“When a photographer is able to filter his knowledge and his feelings through the art of writing with light, he will be able to be absolutely personal.”
Alex Coghe is an Italian street photographer and photojournalist currently based in Mexico D.F. (Mexico). He was born in 1975 in Rome, Italy.
About his passion photography he says: “Street Photography is my calling, and the street was and is my gym, and my therapy.”
His body of work include editorial, documentary, events, corporates and portraits. Alex Coghe contributes on a regular basis to Leica Camera Blog and Hyde Park Photography Magazine.
Interview with Alex Coghe
Alex, where did you study photography?
I have attended several courses in journalism, but I’m essentially a self-taught photographer.
Your first camera and photographic experience?
Woosh! My first camera was an economic Point & Shoot Fujica – with this film camera I’ve started to fall in love with everything that is photography.
Why did you become a photographer?
I became a professional photographer in 2009. To tell the world around me through my eyes.
What does photography mean to you?
Photography gave me the sight.
Which photographer has inspired you most and why?
I would say Lee Friedlander. He inspires me to various levels. Reflections, transparency, the urban environment. With him, the photographer is revealed in the image, so telling his photographic experience. Yes, Friedlander is definitely my obsession…
Your all time favorite photo?
I don’t have a favorite photo. Because I think that the best photo is the one I am going to do. And rather than thinking in photographs, I reason for ideas and projects.
Your favorite photography quote?
“If you can smell the street by looking at the photo, it’s a street photograph.”
To the end, I think this sentence describes what is street photography, and I find it magically inspirational.
How would you describe your photographic style and way of working?
With my pictures I’m not in search of reality, but I want to play with reality. If there is documentation, it’s documenting the world through the filter of my aesthetic experience. Until that to my clients this is good, I’ll be a lucky photographer. Seriously, I think my photography is always a self-portrait. I am a writer, but instead of the pen I have a camera. I was introduced to photography in the film era, and also if things got serious in the digital age, I try to apply the philosophy and approach of film photography to my digital shots.
My style is marked by raw street photography images with the obsession of the decisive moment, but always with a documentary eye. I am a photojournalist, but I’m not afraid to call myself a street photographer, because many of my photos are made in the street with an approach and the aesthetic characteristics of this genre. The fact to call myself a street photographer doesn’t affect my creativity.
Visit the Blog “Alex Coghe – Photojournalist”
What’s important to develop an own photographic style and how did you achieve it?
Lately I read recommendations on the internet not to look at the work of the masters or other photographers. But I think it’s total nonsense. It’s like saying to a director not to watch more movies or to a writer to avoiding to read. The fact that we see the photos of others is always important. Acquiring our own style is important, but also this passes through a process of metabolism of the visual culture. Do not forget that a photographer should have a cultural background above the average, and I am not talking about only photographic culture.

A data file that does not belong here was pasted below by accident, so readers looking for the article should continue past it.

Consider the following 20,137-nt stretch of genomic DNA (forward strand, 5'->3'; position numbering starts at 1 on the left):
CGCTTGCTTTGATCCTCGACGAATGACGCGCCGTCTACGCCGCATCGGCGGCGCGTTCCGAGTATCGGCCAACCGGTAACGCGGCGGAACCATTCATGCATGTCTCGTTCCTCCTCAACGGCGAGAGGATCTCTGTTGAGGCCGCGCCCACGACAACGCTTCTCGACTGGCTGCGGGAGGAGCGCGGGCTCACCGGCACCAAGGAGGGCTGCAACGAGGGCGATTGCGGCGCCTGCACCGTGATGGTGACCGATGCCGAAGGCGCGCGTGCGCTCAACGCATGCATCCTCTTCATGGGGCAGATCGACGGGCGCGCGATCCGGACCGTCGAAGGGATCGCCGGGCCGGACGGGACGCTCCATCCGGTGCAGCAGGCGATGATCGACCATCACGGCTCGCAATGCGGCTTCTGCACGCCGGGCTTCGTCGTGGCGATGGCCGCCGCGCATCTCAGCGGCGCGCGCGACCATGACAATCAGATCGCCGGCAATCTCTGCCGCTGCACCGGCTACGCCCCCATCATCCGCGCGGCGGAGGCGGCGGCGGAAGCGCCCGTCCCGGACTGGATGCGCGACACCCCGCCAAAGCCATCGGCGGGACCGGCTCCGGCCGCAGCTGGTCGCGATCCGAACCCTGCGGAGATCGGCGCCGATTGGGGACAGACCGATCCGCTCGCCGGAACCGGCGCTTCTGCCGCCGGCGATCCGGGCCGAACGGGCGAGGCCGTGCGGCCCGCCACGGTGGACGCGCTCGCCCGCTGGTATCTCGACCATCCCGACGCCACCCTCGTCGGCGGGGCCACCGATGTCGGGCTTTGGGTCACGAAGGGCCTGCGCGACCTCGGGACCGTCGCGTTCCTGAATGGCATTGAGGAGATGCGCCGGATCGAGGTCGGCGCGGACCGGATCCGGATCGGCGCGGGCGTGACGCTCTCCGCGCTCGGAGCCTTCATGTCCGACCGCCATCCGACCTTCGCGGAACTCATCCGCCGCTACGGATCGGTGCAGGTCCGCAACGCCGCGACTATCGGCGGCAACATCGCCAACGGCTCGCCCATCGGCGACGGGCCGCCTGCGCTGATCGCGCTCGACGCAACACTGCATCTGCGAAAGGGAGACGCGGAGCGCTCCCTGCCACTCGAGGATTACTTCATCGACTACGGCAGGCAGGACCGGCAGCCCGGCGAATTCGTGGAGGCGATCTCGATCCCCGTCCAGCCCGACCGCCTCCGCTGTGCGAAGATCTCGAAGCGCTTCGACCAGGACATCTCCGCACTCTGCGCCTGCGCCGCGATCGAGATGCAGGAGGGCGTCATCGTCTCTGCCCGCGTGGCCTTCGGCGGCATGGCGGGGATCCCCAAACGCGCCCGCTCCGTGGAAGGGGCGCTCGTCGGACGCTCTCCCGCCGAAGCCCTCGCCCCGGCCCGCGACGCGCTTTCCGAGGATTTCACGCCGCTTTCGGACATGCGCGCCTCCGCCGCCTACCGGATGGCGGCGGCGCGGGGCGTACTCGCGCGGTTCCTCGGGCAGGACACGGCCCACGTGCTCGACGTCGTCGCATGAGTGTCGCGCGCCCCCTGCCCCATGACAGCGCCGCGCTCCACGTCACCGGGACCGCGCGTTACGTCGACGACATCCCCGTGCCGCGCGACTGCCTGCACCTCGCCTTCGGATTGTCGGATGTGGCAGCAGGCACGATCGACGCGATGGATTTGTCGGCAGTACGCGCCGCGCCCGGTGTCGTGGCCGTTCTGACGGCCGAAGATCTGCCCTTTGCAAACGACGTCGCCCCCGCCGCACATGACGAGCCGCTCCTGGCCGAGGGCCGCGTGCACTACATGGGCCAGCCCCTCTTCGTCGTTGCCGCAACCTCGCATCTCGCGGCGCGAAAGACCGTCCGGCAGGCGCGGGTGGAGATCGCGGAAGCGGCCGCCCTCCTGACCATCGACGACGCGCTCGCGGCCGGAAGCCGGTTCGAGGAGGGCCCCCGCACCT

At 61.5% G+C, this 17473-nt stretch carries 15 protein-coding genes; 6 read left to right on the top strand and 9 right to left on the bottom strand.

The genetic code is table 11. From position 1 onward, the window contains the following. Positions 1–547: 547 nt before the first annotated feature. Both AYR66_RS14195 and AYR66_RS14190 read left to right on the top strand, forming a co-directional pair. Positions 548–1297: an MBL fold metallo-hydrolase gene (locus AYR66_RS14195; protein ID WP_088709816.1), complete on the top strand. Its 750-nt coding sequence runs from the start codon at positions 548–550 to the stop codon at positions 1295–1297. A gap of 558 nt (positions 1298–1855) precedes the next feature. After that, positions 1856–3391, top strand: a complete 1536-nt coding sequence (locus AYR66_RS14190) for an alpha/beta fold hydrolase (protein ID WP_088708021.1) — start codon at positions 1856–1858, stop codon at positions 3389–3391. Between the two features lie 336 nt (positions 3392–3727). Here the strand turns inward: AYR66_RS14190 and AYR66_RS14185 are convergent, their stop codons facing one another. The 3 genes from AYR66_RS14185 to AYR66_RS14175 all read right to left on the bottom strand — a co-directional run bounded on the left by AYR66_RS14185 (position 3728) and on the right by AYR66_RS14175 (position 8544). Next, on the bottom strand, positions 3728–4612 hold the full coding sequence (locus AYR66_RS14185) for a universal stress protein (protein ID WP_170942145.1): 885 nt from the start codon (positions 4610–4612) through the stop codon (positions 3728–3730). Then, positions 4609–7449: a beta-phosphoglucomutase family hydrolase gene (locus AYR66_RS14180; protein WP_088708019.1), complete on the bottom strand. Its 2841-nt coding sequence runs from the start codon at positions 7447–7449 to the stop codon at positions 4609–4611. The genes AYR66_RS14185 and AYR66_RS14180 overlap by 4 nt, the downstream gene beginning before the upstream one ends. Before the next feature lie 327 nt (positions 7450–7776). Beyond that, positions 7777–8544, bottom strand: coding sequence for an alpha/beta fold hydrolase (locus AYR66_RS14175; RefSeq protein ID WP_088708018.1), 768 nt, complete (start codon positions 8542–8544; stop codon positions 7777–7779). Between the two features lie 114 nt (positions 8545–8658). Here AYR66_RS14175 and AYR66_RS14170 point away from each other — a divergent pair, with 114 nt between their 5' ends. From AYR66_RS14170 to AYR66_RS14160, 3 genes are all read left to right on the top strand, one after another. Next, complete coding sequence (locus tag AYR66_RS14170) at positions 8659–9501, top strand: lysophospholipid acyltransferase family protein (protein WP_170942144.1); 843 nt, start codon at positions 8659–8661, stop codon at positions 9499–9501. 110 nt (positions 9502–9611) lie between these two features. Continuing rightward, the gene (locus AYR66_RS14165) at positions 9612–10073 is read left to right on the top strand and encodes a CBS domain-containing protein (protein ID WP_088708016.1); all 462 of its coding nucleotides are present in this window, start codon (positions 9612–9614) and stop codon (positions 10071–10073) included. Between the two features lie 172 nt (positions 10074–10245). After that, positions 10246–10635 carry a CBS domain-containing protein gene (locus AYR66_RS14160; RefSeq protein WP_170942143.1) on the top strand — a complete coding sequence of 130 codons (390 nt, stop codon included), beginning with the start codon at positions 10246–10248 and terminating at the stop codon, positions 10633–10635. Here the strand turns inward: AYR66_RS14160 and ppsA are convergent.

When a photographer is able to filter his knowledge and his feelings through the art of writing with light, he will be able to be absolutely personal.
What does a photo need to be a great photo in your eyes?
This is a good question. I think that a good picture should have a mixture of good composition, effective management of light and then a good exposure. But it is not a purely technical discourse. Content is the soul of a photograph. Without that, I’ll pass over. But you asked me about a great photo, so I would say that strength of author makes the difference.
Where do you draw inspiration from for your photographic projects?
It is a complex process. If we talk about the personal work I don’t plan my projects. Rather, a lot of photos meet my projects. Something different is happened instead for my project Reality Remade, absolutely planned to obtain the desired concept.
How do you keep up to date with new developments in photography, to keep on learning new things?
I consider myself an omnivore of photography, and I must say that the internet is a great resource to keep up to date. But the opportunities to do so are many: I also learn from my students. Even my activities of photo editor allows me to have a 360 degree view on photography.
Digital or analog?
I don’t want to choose. Because I consider digital absolutely essential for commercial work and also very practical in certain situations, in addition to being cheaper. But film is not dead, as evidenced by the many young people who have approached the slow-photography. I’ll say this: digital is a necessity, film is a pleasure.
What kind of photography equipment and photographic supplies do you use?
No DSLR for me. For my commercial work I am using a Samsung NX20 and the Olympus Pen E-P1. For street photography in addition to Pen I use a lot a point & shoot, the Panasonic Lumix LX3 but also the Yashica Electro 35 GSN. I work exclusively with prime lens, where the 35mm lens is perfect for me in the street.
What’s your favorite website on photography?
I think the website of Life, a good place to watch some great photographs.
Which advice would you give someone who wants to become a professional photographer?
You can make some compromise in your profession, but this can be done without changing yourself. In the end, if you are a good photographer, they will want you and your style.